A weak response to Chinese aggression against Hong Kong could make Chinese officials think they could move against Taiwan without facing serious consequences. This would be explosive.
The U.S. is committed in law to the policy of aiding Taiwan’s defense. We supply arms to Taiwan and U.S. officials have warned for decades that China must not try to change Taiwan’s status by force.
If China attacked Taiwan, all of Asia would worry about where Chinese military power would strike next.
Our allies in South Korea, Japan, Australia, New Zealand, the Philippines and Thailand would question the integrity of U.S. security pledges and rightly fear for their safety. Few scenarios would be more dangerous to world peace.
Beyond the issues of Hong Kong and Taiwan, China is now conducting a vast “debt-trap” foreign policy designed to increase its control of countries throughout the developing world.
China is providing trillions of dollars in loans to countries that are unlikely to be able to repay them. The resulting defaults will increase China’s control of vital infrastructure in Asia, Africa, and even Latin America.
The United States has many common interests with China. We want China’s help with sanctions against the North Korean nuclear weapons program, for example. When I was U.S. ambassador to the United Nations we got that help, imposing the toughest international sanctions ever against North Korea.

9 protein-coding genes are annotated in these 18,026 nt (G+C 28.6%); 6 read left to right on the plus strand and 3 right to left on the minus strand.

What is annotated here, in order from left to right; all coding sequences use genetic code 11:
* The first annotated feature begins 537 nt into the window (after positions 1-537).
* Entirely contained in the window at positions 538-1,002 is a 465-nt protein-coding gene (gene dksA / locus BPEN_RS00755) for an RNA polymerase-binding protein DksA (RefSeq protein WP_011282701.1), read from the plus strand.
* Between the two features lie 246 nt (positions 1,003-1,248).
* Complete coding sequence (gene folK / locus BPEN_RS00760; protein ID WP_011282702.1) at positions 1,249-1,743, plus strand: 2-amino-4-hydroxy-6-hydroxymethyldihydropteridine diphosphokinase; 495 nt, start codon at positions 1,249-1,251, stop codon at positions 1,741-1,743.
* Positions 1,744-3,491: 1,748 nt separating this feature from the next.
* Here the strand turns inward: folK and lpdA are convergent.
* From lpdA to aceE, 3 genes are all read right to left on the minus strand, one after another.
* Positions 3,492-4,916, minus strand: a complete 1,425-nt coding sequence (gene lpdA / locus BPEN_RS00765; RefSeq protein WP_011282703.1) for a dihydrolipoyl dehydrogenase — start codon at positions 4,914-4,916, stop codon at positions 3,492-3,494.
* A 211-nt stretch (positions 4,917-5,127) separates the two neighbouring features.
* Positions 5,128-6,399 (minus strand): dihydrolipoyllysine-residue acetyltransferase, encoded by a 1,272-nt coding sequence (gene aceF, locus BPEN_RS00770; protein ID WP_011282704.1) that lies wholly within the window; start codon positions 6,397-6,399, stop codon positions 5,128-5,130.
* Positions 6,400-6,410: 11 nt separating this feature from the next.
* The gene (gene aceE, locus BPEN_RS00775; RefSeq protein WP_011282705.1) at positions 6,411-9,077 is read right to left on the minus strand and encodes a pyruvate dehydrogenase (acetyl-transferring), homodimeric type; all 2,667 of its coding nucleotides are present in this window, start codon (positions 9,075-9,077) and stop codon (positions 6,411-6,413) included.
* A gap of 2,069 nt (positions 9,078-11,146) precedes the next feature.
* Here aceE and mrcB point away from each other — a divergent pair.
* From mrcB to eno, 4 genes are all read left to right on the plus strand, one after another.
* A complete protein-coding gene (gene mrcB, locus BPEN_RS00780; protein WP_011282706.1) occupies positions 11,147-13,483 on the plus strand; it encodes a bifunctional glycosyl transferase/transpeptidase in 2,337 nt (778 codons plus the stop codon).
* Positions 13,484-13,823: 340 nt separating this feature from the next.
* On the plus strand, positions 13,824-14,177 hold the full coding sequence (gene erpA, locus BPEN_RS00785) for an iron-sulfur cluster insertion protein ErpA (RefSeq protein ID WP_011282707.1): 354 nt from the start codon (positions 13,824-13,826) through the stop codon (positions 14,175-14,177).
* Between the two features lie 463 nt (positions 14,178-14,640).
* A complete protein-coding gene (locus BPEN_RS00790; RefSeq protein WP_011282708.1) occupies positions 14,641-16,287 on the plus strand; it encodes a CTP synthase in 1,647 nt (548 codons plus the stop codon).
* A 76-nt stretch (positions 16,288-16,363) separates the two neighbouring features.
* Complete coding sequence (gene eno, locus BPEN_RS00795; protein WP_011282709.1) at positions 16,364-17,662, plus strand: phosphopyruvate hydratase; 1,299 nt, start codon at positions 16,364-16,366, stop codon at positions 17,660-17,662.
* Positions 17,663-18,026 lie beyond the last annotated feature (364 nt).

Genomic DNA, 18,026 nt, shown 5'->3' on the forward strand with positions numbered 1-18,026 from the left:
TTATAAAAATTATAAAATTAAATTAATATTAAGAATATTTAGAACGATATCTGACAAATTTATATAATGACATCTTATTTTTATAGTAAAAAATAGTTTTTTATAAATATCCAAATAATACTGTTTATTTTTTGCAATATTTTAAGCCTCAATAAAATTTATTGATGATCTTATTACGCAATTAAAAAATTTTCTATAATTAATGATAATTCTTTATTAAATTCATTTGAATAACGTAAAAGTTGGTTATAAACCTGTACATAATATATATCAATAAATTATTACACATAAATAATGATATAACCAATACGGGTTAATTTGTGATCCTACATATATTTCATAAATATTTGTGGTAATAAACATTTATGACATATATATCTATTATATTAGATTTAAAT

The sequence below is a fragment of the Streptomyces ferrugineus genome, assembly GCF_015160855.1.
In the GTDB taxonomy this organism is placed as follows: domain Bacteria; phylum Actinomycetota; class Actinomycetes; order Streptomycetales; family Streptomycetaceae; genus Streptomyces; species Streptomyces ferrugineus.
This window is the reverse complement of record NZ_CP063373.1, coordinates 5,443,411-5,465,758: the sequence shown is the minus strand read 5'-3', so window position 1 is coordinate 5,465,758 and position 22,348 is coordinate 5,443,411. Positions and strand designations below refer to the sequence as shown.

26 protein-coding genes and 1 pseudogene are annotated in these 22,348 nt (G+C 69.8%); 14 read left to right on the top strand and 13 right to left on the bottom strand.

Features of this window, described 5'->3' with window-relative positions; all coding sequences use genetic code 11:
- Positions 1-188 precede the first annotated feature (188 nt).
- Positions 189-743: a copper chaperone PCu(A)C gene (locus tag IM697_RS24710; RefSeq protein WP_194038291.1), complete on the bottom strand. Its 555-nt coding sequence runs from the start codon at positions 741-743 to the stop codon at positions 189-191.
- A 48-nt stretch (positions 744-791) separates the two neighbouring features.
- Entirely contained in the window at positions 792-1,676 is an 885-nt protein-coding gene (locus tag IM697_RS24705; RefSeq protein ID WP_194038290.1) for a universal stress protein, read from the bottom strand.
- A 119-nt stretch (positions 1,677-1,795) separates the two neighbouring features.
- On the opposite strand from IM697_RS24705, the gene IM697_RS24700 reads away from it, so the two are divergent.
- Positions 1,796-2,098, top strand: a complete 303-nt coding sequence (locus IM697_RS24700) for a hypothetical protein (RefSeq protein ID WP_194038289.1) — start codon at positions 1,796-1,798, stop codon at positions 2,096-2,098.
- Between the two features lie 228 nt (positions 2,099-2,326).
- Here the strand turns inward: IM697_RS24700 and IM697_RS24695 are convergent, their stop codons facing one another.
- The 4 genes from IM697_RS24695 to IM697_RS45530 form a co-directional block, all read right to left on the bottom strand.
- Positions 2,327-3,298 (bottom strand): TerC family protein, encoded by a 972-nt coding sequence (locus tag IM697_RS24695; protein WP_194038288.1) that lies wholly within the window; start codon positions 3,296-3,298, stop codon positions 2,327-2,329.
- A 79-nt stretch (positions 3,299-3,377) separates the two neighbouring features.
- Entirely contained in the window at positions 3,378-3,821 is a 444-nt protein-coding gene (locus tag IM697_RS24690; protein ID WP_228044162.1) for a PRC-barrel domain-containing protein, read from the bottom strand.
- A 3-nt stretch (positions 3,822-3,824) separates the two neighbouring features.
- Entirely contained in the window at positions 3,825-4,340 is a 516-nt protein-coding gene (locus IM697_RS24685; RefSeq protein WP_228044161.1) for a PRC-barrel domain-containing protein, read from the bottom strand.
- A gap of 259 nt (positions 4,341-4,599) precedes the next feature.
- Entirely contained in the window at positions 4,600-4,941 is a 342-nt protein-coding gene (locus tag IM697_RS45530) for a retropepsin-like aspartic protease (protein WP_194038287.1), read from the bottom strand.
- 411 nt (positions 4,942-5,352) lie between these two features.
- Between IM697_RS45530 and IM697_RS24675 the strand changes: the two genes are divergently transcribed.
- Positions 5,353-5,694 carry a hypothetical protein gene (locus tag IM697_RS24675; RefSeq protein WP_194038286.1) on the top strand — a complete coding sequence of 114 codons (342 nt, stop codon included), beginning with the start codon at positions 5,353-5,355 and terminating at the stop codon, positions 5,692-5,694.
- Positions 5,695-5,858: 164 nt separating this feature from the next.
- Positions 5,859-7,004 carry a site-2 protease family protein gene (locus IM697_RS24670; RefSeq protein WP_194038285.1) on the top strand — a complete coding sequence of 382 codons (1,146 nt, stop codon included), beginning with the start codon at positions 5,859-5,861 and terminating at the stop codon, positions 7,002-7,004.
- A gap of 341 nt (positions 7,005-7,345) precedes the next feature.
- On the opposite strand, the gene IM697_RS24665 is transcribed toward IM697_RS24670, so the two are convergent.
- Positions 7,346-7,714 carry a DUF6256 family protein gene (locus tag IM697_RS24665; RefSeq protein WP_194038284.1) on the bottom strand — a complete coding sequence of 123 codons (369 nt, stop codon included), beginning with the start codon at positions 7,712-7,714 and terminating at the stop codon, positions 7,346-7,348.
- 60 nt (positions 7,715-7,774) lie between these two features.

Those sanctions are leverage that President Trump is using in direct talks with the North Koreans that we hope will end their nuclear threat.
President Trump is also right to demand better trade terms from the Chinese. That fight was always going to be tough, but it’s one that was long overdue.
However, the reality is that China’s leaders are committed to an ideology that cares a whole lot more about preserving and expanding their own Communist regime than about trade terms or North Korean nuclear weapons.
China might be willing to make concessions in the trade talks in return for some kind of U.S. “green light” to crush Hong Kong. But giving such a green light would be a dangerous mistake.
Though the U.S. cannot prevent China from suppressing the Hong Kong pro-democracy movement by force, it would be crucial that we impose substantial costs on China for doing so. That is what’s needed to preserve deterrence for Taiwan, and to preserve peace with China.
President Trump wisely invoked the 1989 Tiananmen Square massacre recently when talking about the impact that a Chinese attack on Hong Kong would have on U.S.-Chinese relations.
If China attacks Hong Kong, then business as usual with China must come to an end. The surer the Chinese are of that result, the less likely they are to attack, and the less risk there will be of military confrontation down the road.
A Chinese attack on the Hong Kong protesters would show the world what China is really all about. It would show the developing countries that China is an unsafe partner. It would show China’s trade partners it cannot be trusted.
In addition, such a Chinese attack would show the world once again the stark difference between how free counties and dictatorships operate. And that’s why Hong Kong matters.